Seeking a quiet place where he and his cohorts could study and grow strong enough for such a venture, he was lucky enough to find two great veins of magic rock in the western arm of the Abbor-Alz. These veins enhanced different sorts of magic in ways that suited his purposes, and so the wizard hired dwarves and men to dig out lairs in these places, first breaking ground in 169 CY. When the hidden tunnels were completed, Murtaree cast a great forget spell on the workers to preserve the secret of their location. There were five locations in all - arranged on the crossing ley-lines like an enormous victory-rune (its apex in the lower Abbor Alz and its nadir in the Bright Desert), which the mage though was most appropriate. The ambitious magic-users got to work creating items and spells of great power to use against their racial enemy.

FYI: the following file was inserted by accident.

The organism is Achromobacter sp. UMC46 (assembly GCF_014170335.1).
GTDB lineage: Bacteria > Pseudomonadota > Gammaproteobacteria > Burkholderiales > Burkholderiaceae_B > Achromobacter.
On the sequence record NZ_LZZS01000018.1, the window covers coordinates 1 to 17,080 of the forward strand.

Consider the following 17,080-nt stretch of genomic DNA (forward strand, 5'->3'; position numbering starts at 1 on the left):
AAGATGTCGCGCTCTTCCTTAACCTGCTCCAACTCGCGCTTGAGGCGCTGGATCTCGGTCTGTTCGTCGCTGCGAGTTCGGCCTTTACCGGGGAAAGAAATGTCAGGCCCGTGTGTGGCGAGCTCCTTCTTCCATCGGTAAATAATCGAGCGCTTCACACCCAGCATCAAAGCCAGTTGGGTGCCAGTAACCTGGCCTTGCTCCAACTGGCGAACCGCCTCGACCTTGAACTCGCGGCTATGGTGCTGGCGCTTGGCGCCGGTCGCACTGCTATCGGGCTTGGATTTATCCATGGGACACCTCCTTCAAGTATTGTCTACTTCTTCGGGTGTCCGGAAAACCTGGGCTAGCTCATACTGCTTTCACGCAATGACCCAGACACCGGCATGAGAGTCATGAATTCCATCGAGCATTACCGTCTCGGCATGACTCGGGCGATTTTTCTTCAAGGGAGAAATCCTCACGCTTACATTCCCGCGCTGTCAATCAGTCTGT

Although Murtaree died in 174 CY when his transformation into a lich failed, his first students continued to work, teaching their ideals to new students. Great works were made in these dungeons. More importantly a powerful destructive artifact of unknown origin was kept here for safekeeping, divided into three pieces, each stored in a different cairn for greater security. 

A great ball of fire appeared over the Oljatt Sea in 198 CY, passed over the southern Great Kingdom, and vanished beyond the Sea of Gearnat . . . Selvor the Younger, an Aerdi astronomer, extrapolated its path back to its celestial origin and declared the fireball to be an omen of "wealth, strife, and a living death." This pronouncement caused a panic in Rauxes and throughout the Great Kingdom, where it was interpreted to mean the end of the world. The subsequent incidents and unrest foreshortened the Age of Great Sorrow to come, in 213 CY.